Portulaca Oleracea, also known as purslane, common purslane, pigweed, and -- my new favorite -- “pursley” is very happy in hot, humid climates. In fact, it will grow just about anywhere. Flowers, leaves, and stems of this easy-going, flowering plant are edible and highly nutritious. What’s not to love, right? It will grow in your hair if you give it a chance --that’s what’s not to love. It’s invasive. I didn’t plant any of it in the photo above. I didn’t even plant it in that raised bed. I planted it nearby, in the ground. Because I like it and I can if I want to.
I’m not sorry I did, either. I even moved some today, to a raised bed on our back patio. It will have to contend with mint and lots of shade. We’ll see what happens.
I love the flowers and we love adding it-- especially the succulent leaves -- to salads. It has a nice, mild flavor and texture and just makes a salad prettier by its presence. Purslane is good for us, too. It's high in vitamins A and C and it's rich in calcium, iron, potassium, and magnesium. It’s also a good source of alpha-linoleic acid.
I’m not going to not plant it, just as I will not stop planting mint. But I’ll have to be vigilant.
Do you feel that you're getting mixed signals from me? Well, some things are worth mentioning, like the growing in your hair possibility. But I recommend planting this lovely edible in your garden. You might never have to buy it again.
Welcome to our home sweet home. I was fairly miserable when we first moved here, leaving behind our acreage and the gardens we'd worked so hard to create. But family, friends, and gardening reconciled me to the new space. It's been six years and I've enjoyed house and garden more each year. The garden has been so much fun.
There are actually four oak trees squeezed together in our front yard. I cut two out of the photo so as to protect our neighbors' privacy. There's not a lot of distance between our homes. And, see, it looks quite basic from the street. I'm sure passersby must wonder why I'm always crawling around. But if you are a gardener, you know why. There's a lot going on.
Aside from the maroon and pink Ti plants, there are pops of color all around the front garden -- the welcoming garden. The azaleas I planted last summer and fall are working. And our new curbside beds, constructed because oak roots make grass impossible in some areas, are wonderful hosts for almost anything. I planted azaleas and annuals in them to start with. See the foxglove and snapdragons in the first photo, top left?
Salvias, Turks Cap, and indigo are happy under the oaks. Coneflowers are coming up, too, and herbs such as lavender, bottom right, and rosemary are also at home in the poor, dry soil under the trees. Our house is south-facing, so they get enough sun despite the mini-forest overhead. When we moved in, the Ti plants and asparagus fern were already in place. They wouldn't be my first choices, but I'd feel churlish pulling them up. And you can see that we don't mulch. I'm working really hard at filling these beds with enough plants that mulch isn't necessary.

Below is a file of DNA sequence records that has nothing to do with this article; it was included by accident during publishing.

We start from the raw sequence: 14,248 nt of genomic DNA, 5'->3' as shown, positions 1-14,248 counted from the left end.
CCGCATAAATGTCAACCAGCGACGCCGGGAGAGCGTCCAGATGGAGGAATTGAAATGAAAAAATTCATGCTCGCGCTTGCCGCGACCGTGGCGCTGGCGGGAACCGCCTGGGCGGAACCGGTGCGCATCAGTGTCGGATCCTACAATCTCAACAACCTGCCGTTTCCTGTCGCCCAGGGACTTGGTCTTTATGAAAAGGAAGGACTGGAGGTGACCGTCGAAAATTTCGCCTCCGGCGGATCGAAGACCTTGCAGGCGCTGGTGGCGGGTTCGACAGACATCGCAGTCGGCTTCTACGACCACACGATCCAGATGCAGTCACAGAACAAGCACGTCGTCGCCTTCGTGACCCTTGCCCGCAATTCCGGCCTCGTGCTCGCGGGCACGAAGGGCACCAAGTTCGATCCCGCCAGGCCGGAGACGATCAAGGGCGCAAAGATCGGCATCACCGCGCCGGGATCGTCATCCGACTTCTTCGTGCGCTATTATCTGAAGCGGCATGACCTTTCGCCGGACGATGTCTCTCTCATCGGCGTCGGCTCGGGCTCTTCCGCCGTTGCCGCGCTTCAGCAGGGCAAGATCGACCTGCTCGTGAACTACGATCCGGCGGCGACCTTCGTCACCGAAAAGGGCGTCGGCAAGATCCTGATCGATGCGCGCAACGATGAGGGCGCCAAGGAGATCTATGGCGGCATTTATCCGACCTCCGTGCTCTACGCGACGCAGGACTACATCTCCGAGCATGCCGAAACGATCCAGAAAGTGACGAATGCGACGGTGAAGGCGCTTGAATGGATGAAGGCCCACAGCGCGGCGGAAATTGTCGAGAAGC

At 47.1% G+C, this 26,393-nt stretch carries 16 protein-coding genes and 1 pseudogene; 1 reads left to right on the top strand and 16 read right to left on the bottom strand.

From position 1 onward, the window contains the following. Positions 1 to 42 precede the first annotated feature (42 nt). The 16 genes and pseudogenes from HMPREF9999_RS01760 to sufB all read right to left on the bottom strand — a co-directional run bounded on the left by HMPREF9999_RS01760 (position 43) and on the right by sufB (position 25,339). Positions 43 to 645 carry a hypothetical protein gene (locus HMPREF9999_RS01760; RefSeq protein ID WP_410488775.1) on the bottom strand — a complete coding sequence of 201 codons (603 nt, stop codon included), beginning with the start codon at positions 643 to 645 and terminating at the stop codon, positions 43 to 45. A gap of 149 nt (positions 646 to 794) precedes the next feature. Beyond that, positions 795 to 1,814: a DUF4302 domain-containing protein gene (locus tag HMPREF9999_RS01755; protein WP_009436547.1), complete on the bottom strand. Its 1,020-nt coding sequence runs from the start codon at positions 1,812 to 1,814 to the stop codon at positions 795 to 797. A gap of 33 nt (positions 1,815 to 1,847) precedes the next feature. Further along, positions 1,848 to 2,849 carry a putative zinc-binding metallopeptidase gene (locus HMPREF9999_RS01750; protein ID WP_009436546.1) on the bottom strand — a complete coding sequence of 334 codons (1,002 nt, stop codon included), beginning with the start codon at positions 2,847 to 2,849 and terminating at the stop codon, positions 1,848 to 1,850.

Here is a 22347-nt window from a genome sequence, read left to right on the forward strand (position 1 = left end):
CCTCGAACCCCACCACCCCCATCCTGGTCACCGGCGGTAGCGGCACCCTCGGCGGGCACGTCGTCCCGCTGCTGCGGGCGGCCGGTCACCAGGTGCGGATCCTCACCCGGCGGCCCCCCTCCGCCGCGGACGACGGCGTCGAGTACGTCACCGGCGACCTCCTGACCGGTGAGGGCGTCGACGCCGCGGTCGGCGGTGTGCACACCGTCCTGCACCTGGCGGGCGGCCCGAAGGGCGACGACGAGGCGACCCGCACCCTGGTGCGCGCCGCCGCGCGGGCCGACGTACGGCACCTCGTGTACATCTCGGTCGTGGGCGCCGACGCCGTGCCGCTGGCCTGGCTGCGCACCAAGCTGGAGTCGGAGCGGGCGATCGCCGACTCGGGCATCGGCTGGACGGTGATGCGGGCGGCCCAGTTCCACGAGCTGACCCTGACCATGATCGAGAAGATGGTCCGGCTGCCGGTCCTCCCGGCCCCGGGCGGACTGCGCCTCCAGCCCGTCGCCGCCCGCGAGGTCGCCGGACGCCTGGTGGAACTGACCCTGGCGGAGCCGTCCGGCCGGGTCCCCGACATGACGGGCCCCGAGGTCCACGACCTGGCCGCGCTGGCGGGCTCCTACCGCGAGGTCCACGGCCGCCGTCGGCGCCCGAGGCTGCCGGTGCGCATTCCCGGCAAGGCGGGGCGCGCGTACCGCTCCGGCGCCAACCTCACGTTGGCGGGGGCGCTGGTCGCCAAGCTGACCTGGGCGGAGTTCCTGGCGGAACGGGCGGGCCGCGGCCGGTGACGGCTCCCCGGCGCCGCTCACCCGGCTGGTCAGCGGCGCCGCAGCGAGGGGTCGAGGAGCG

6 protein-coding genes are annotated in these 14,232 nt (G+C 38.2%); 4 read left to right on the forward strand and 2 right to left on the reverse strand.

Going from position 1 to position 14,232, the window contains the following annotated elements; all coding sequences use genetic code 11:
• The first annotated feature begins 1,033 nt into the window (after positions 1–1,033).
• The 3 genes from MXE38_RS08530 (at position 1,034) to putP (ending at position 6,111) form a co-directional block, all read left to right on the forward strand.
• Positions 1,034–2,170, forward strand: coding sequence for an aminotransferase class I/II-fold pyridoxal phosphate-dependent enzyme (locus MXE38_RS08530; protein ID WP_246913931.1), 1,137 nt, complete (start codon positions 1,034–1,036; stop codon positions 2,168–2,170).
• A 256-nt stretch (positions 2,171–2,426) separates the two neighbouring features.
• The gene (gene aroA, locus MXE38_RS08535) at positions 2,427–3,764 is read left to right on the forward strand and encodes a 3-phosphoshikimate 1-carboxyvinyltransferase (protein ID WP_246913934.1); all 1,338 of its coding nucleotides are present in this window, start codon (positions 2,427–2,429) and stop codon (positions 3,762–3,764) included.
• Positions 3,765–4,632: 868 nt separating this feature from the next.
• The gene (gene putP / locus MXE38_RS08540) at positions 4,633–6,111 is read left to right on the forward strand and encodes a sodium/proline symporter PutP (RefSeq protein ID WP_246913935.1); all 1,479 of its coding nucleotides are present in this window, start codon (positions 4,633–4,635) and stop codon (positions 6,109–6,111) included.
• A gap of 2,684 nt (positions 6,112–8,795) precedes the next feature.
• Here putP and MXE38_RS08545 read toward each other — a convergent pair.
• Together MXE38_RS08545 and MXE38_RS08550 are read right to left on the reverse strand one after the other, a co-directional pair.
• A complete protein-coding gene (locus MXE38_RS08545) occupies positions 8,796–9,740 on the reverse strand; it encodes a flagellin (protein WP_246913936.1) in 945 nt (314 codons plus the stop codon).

On the other side is what I call my East Texas garden. There was already a crape myrtle (not native, I know) and a palmetto (native). I added American Beautyberry, a weeping yaupon holly, Turk's Cap, and all sorts of bulbs, both native and non-native. I also planted a variety of indigo which the nursery worker thought was native but which I've come to think isn't. I still like it, though, right along with my azaleas. They might not be native, but they have relatives that are, and they're not hurting anyone.
There's althea and happy, healthy camillas, too, and a host of other things. Enough to keep me crawling around weeding, digging, rearranging from sunup to sundown if I have the desire and enough insect repellant. I have a long bed on one side, too, between our property and our neighbor's. We created it because we liked the idea of flowers and a maple tree better than lawn. I'll share that one next time. In the meantime, can you see the wandering jew, tradescantia pallid, in three of the four photos below? My husband keeps sneaking in clippings here, there, everywhere. I know. It's his garden, too. But I'm keeping an eye on the situation.
You can see that there's more than a neat row of hedges. There's actually very little that's neat about our welcoming garden. I like to think of it as "interesting". And that's to say nothing of the garden variety wildlife, which provide us with almost constant entertainment.
I plot and I plan. I work under dangerous conditions. I am frequently under assault. At times, I might drop everything and run for cover. I strive to work towards the greater good.
Gardening in southeast Texas can be brutal. Heat, humidity, and potentially disease-carrying mosquitoes are problems for more than half the year and a dangerous combination in summer. That’s to say nothing of fire ants and other biting, stinging insects. Snakes, too, although they only make a rare appearance in my little garden. Poison ivy and oak are common and birds sow both generously.
Despite some uncomfortable conditions, I feel very protective of the wild in my garden. It’s important to know friend from foe, for example, venomous from nonvenomous snakes. Even then, it’s often not necessary to engage.
As for the bugs, it is not fine with us to hurt the good with the bad. Pesticides are banned. So are herbicides. Our beds, whether food or ornamental, are organic. And while our garden isn’t entirely native, we do have plenty of native plants that please the local wildlife as well as ourselves.
While every garden is different, they all offer challenges, pleasures, time with nature. Much like people, they have their good days and bad days, high seasons and low; and they can all be fun and beautiful if you love them enough.